A number of new ‘cloud’ suppliers (mostly newcomers to the infrastructure space like Amazon, who sell off their spare computing capacity with little or no performance warranties) now offer very cheap computing infrastructure. All this means it can be easy for small, poorly financed, poorly resourced vendors to create attractive, low-priced SaaS products.

With a decent website that is incredibly cheap and easy to run, suppliers can present an impressive façade to clients, consultants and contractors. Customer testimonials and a projected image of trust, reputation and size can be easy to fake, unless you ask the right questions. Internet-based companies are also notoriously difficult to comprehensively vet, particularly if they are based outside of the UK.

Once you've bought in to the façade, they can sign you up against exacting SLA terms (which they can neither influence nor control), then disappear when things go awry.

Is a DIY approach the best option for your project?

Today, it is relatively easy to construct impressive looking software applications by bolting-together major software components, or by working within ‘outsourced’ development environments. Typically, a low-priced option will provide you with a tool kit with which you can build your own solution.

These tend to come with basic capabilities like document management and form builders that allow you plenty of flexibility, but this approach will also leave the responsibility for the success of the solution squarely in your hands. If it doesn't quite meet your requirements when it is put to use, suffers from poor performance or proves to be inflexible when changes need to be made, the problem is entirely yours.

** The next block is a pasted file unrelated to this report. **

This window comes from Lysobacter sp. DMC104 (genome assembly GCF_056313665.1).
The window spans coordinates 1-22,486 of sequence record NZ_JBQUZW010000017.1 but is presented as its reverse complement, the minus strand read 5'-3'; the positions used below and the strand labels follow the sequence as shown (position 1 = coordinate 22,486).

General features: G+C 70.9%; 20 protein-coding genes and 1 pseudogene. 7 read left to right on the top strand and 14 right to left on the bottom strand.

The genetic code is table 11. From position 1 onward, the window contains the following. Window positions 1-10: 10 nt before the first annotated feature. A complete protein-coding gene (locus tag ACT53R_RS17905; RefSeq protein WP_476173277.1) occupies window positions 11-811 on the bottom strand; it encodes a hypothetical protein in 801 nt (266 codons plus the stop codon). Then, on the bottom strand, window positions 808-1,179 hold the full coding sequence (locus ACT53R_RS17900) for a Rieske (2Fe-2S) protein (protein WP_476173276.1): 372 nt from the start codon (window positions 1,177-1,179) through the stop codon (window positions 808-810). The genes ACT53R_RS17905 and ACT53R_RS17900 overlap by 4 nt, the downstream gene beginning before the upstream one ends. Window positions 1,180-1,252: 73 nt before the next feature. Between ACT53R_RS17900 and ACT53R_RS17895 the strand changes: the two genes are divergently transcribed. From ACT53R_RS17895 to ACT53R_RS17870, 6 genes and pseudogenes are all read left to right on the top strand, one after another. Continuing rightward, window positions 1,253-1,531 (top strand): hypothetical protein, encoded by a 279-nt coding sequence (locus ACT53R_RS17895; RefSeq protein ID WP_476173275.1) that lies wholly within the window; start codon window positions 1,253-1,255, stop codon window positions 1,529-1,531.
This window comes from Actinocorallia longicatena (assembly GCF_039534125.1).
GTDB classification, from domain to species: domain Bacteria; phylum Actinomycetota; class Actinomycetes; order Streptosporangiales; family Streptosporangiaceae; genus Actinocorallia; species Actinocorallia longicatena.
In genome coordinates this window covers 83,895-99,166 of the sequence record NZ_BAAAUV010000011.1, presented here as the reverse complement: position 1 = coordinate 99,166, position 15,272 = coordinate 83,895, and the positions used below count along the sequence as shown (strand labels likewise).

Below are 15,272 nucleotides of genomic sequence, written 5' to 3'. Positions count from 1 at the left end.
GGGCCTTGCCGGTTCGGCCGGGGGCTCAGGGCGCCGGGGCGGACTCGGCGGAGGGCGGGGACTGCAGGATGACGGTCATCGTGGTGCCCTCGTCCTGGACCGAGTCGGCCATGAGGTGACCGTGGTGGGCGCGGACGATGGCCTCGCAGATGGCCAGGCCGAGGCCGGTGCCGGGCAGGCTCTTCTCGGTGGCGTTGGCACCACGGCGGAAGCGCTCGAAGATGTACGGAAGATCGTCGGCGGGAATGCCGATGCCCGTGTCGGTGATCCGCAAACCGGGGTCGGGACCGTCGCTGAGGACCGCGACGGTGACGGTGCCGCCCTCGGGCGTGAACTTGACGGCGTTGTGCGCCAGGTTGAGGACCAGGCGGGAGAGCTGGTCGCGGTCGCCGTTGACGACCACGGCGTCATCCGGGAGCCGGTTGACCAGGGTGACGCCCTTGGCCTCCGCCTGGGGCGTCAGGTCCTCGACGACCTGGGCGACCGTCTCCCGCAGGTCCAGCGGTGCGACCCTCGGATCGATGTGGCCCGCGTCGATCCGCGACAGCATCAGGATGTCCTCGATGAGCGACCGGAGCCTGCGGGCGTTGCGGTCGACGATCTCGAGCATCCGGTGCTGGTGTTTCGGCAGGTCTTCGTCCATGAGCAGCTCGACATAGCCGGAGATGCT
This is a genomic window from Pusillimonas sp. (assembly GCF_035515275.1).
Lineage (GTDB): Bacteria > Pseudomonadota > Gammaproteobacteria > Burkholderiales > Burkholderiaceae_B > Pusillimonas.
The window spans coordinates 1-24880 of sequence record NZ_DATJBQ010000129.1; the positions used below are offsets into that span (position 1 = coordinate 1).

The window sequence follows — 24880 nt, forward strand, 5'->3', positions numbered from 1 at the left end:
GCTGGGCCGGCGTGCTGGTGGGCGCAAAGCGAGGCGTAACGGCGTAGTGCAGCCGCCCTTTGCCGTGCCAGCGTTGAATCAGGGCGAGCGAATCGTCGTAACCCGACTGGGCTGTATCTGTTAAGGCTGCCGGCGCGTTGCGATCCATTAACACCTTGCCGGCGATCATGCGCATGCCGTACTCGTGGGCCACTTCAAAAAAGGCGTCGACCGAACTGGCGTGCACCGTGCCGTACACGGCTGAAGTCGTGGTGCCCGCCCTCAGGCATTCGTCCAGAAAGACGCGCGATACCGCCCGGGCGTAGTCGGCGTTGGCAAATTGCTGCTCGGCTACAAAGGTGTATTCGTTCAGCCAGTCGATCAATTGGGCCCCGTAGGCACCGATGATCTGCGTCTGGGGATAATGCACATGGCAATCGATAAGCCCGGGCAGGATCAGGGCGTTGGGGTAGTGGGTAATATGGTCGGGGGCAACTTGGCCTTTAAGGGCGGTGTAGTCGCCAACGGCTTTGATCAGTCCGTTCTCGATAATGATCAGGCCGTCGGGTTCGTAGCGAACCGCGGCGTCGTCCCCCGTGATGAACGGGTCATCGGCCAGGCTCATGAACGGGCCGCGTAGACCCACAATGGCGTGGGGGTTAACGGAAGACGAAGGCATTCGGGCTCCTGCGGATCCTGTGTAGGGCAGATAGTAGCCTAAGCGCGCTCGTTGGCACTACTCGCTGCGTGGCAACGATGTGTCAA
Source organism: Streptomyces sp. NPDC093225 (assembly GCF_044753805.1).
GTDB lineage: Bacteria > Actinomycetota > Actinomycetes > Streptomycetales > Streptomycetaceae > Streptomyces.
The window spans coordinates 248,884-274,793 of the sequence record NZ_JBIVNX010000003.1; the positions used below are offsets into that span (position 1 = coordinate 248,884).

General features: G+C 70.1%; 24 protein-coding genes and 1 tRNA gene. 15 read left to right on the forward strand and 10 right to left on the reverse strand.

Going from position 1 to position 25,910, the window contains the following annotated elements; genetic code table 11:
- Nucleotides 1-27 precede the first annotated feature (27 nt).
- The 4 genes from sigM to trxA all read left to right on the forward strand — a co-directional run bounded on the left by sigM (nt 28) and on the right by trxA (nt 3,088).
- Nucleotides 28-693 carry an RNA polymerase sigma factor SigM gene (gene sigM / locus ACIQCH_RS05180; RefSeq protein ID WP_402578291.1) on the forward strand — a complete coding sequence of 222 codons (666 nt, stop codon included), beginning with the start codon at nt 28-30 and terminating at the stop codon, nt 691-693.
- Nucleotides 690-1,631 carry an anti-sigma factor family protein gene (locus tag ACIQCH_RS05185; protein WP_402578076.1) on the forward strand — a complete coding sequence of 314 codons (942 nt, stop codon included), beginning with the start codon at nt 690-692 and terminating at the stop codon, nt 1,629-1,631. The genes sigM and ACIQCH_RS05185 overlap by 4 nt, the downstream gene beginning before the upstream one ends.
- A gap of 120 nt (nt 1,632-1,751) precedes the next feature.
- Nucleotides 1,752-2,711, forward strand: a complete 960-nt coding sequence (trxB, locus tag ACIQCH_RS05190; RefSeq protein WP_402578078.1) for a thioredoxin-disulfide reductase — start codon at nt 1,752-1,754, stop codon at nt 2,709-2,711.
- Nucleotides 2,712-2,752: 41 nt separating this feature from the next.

This option may well work for those that have significant in-house IT expertise, however most are unlikely to have the experience to build a truly tailored solution that meets the specific objectives.

The alternative all-in-one solutions include warranties and should support all processes from the outset, saving you and your team the time and effort that is often your most costly asset. The responsibility for researching requirements, building and delivering the solution and supporting it once it is up and running is completely taken off your shoulders.